cimorene: the antique shop by john watkins chapman (studying)
The work practice has been going for 2½ weeks now and I'd say I have settled in and am enjoying myself.

In the past, I have found younger children less interesting than the 1st-3rd grade schoolchildren I have also interacted with, because the latter are more cognitively complex, I suppose. This particular daycare has already got the full complement of assistants and practicers in the older children's group, though, so I am with the up-to-age-3 group except 2 hours during their naptime.

But surprisingly, my Finnish is enough better now that I communicate more easily with the small children. Also of course, there is less talking in this group (although there wouldn't be in a similar sample of under 3s from my family so I am always a little shocked by the relative untalkativeness of other young children: however, as always, there are a couple of complete chatterboxes who demand adult attention 100% of the time and more than make up for everyone else's comparative quietude).

The terrible twos are perhaps aptly named - I've witnessed several drawn-out, lying on the floor tantrums for utterly mystifying reasons1 which were quite difficult not to laugh at -, but I actually find the children in that stage more interesting than the ones that are just slightly older than them, because the age group around 3-6 for the most part aren't very interested in adults:

  • they are mostly uncurious about the presence of adults around them and the changes in the adult cast

  • most of them will accept adult participation in their play if offered but will not request it, but others are too shy to play with adults, even known ones

  • for most of them this lack of curiosity extends to obliviousness about being observed by adults and they not only don't notice if you are laughing out loud at them, which is a relief because my baby sister always did at their age, but many of them will say things directly in front of the adults in the room that are supposed to be secret from them ("I took this from the other playroom but don't tell anybody!" "Let's play that we're making food for her but really we put poison in it but don't tell her until after she eats it.")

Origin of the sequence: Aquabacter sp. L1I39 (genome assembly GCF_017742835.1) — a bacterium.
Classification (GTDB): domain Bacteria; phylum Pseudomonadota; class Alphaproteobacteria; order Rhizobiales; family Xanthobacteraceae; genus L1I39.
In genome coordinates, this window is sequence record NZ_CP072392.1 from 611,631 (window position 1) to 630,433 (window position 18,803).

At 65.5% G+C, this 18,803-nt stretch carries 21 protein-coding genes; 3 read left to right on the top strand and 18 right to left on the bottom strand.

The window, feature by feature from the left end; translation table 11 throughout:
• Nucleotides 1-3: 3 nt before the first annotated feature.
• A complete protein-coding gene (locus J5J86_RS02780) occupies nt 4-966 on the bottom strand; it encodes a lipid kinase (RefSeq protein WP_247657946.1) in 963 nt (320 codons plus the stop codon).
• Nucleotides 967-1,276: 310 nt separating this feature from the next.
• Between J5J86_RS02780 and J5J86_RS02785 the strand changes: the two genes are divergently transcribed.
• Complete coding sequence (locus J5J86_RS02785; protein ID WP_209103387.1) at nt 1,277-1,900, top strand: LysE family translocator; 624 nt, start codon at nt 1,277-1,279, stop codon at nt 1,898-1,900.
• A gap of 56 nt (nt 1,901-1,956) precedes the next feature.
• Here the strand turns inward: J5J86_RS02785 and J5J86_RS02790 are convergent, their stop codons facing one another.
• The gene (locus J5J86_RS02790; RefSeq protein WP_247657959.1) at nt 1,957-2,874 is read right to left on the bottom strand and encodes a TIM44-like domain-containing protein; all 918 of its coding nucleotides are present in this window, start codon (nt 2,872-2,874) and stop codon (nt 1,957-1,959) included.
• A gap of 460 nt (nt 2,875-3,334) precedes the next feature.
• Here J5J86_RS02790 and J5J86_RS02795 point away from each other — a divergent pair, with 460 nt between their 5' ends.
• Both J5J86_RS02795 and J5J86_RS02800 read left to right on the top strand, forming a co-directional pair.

There are a few unusual children who are equally as interested in interacting with adults - at their age, in demanding the adults play with them, where children of that type a bit younger just want any adult attention whatsoever and a bit older often want to be talked with and listened to instead. So mostly I'm not actually left with NOTHING to do, unless the adult-friendly children are asleep or playing outside, and then I have to make more of an effort to join in other children's play.

A few memorable conversations:

CHILD: I was afraid of it.
ADULT: You don't have to be afraid of shirts!

CHILD: This lion doesn't have the energy to live anymore.
OTHER CHILD: This game is cool!

CHILD (on play phone): What? (gasp) The Groke is going to EAT me?!
SAME CHILD (calmly): What a pity.

CHILD: What do you want?
ME: Can I have anything from the menu?
ME: A shortage, please.
CHILD: If you order that you'll be here all day!

Footnote: enumeration of tantrums:Read more... )
cimorene: (Default)
Last Tuesday's false alarm about getting sick aside - at least, I still THINK it was a false alarm - I now can't breathe through my nose. It started feeling mildly congested Friday morning and by dinnertime I had to take a Sudafed. I'm still inclined to consider Tuesday a false alarm though, because I've certainly never had a complete recovery from the sore throat phase of a cold/flu followed by two days of perfect, symptom-free good health and high energy before the onset of head congestion. Although I guess it's possible my immune system was winning at first but got overtaken.

I finished reading all Catriona McPherson's literary output and the series remained a favorite throughout (My mom and [personal profile] waxjism's mom are the only people in my immediate circle who read mysteries but I have talked mine into them already with my review, and will give one to my MIL as a gift at the next opportunity.)

I also read the whole Rivers of London series because three people on my Tumblr feed had simultaneously started posting about them and I happened to catch a couple of quotes that I liked. (Then I read some fanfiction about them - not all of it, but most of it - and I started trying to talk my family and [personal profile] waxjism into reading them but none of them have yet. My parents don't do ebooks, and they're both sitting on about a year-long to-read pile which in my dad's case is regularly augmented by free review copies, but they and my sister at least agreed, after being plied with quotes, that they were persuaded.)

I've also continued reading the output of British contemporary detective writer Ruth Dudley Edwards, and still like her wit, plots, and characters; however, contrary to expectation, the introduction of the apparently well-known Baroness "Jack" Troutbeck has put me off rather. You see, the first book she appears in has as its central topic Political Correctness Gone Mad Read more... ).